Jagmeet Singh
Could Jagmeet Singh become the first nonwhite politician to climb Canada’s political hierarchy?

SAN FRANCISCO (Diya TV) — Despite the fact it rests as one of the Western world’s most diverse nations, Canada has not seen nonwhite politicians climb the ranks of its government very high.

In fact, no nonwhite politician has ever been elected to lead a Canadian provincial government — India-born Ujjal Dosanjh briefly inherited British Columbia’s premiership in 2000-2001, but was unseated in a landslide. Until Naheed Nenshi was elected in Calgary in 2010, no major Canadian city had seen a nonwhite mayor.

Jagmeet Singh is out to break that trend.

Last Monday, the two-term member of the Ontario parliament announced publicly his bid to become head of the New Democratic Party (NDP) of Canada. If successful, he would instantly become the first nonwhite leader of a major Canadian political party and the first Canadian of color to offer himself as a candidate for prime minister.

Singh’s jump to the national scene will introduce an unprecedented variable of race in Canadian politics. His status as a symbol of social progress has strong potential to undercut the narrative of the man who has, until now, been content to embody all that’s admirable about liberal Canada — Prime Minister Justin Trudeau.

Even without his surname, he would have presented as a complicated rival for Trudeau. At 38 years old, Singh is younger than the youthful PM, and has a public brand equally defined by style, sex appeal and social-media savvy.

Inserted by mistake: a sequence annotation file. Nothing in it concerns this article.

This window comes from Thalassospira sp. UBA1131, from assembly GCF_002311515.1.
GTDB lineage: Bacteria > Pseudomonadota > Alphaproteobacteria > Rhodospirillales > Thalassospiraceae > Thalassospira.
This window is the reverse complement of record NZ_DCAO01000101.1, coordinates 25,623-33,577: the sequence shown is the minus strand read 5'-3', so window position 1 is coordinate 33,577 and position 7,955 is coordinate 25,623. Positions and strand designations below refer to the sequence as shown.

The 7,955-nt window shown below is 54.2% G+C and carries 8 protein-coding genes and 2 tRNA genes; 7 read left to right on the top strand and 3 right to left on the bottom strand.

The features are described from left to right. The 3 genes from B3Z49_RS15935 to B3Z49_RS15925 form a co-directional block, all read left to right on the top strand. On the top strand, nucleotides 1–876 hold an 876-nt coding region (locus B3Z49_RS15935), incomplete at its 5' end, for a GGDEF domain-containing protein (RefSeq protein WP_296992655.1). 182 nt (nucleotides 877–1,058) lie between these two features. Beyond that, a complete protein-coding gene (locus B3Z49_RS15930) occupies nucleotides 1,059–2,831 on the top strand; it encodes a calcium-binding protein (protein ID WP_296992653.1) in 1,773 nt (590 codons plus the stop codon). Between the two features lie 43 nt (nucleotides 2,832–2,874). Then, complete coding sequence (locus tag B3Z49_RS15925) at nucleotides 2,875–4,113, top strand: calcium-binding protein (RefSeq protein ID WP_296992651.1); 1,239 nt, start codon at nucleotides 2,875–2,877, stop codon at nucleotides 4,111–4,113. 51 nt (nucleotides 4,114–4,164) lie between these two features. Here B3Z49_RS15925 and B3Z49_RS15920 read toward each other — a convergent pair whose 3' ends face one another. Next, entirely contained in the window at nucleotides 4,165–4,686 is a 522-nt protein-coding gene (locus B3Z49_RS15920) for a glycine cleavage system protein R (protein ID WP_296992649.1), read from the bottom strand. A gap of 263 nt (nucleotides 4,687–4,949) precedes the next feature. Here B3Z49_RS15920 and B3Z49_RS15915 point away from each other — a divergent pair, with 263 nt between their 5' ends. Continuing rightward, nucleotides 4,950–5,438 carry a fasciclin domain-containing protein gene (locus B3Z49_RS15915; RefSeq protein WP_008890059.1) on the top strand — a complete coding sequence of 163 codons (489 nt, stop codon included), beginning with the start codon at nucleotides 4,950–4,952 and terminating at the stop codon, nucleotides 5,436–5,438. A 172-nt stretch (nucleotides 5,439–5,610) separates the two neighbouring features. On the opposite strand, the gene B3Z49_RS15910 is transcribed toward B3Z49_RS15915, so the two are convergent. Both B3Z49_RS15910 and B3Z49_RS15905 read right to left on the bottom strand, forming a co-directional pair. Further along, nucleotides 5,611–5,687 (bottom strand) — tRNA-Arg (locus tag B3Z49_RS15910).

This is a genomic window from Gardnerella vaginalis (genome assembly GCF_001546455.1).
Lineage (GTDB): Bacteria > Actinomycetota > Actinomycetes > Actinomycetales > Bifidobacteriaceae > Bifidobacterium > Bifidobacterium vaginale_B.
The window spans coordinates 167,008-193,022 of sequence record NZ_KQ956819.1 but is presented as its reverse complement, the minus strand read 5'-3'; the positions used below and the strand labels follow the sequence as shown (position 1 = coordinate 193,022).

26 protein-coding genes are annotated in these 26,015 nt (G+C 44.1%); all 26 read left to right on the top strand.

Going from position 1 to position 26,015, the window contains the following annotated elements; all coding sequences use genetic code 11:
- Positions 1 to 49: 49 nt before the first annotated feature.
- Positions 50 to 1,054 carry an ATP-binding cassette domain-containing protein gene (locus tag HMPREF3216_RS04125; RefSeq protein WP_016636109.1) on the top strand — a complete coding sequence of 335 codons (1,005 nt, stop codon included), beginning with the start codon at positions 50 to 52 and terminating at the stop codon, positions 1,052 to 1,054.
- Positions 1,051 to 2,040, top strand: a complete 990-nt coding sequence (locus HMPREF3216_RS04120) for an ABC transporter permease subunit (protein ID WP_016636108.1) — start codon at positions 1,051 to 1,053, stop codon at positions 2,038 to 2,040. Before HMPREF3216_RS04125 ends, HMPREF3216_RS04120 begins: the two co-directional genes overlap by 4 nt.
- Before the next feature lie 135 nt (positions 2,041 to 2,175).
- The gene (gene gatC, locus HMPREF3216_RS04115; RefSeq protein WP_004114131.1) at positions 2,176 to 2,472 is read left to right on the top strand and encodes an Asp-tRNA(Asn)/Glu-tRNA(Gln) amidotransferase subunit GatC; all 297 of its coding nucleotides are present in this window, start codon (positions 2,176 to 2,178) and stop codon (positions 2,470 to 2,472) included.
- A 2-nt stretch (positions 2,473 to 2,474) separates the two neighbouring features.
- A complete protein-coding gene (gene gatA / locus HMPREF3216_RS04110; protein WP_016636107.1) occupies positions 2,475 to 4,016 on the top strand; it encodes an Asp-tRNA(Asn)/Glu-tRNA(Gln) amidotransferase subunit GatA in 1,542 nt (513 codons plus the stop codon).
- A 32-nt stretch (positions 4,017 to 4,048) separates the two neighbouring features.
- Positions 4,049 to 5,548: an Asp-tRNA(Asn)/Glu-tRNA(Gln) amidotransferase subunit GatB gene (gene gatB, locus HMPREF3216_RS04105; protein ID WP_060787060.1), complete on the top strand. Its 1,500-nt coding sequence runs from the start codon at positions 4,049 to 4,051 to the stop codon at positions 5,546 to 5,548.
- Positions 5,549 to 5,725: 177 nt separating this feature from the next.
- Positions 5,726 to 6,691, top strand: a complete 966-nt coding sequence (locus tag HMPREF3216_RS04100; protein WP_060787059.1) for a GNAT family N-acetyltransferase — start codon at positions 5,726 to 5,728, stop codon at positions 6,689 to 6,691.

It’s impossible to grasp Singh’s disruptive power without appreciating his identity-politics cred in an identity-politics-obsessed age. Singh’s campaign launch speech put his status as a champion of the marginalized front and center, describing it as a natural outgrowth of his  difficult upbringing as a first-generation Canadian bullied for his “funny-sounding name, brown skin and long hair.”

Since Canadian politics operates under such a firm, three-party system, the dynamics of Canadian elections often feel like studies in game theory, with visibly zero-sum gains and losses. Because of this, a Singh-led NDP introduces a clear risk: In the 2019 election, he could undoubtedly hurt Trudeau’s Liberals but, lacking any obvious appeal to center-right voters, could also potentially polarize the entire center-left electorate.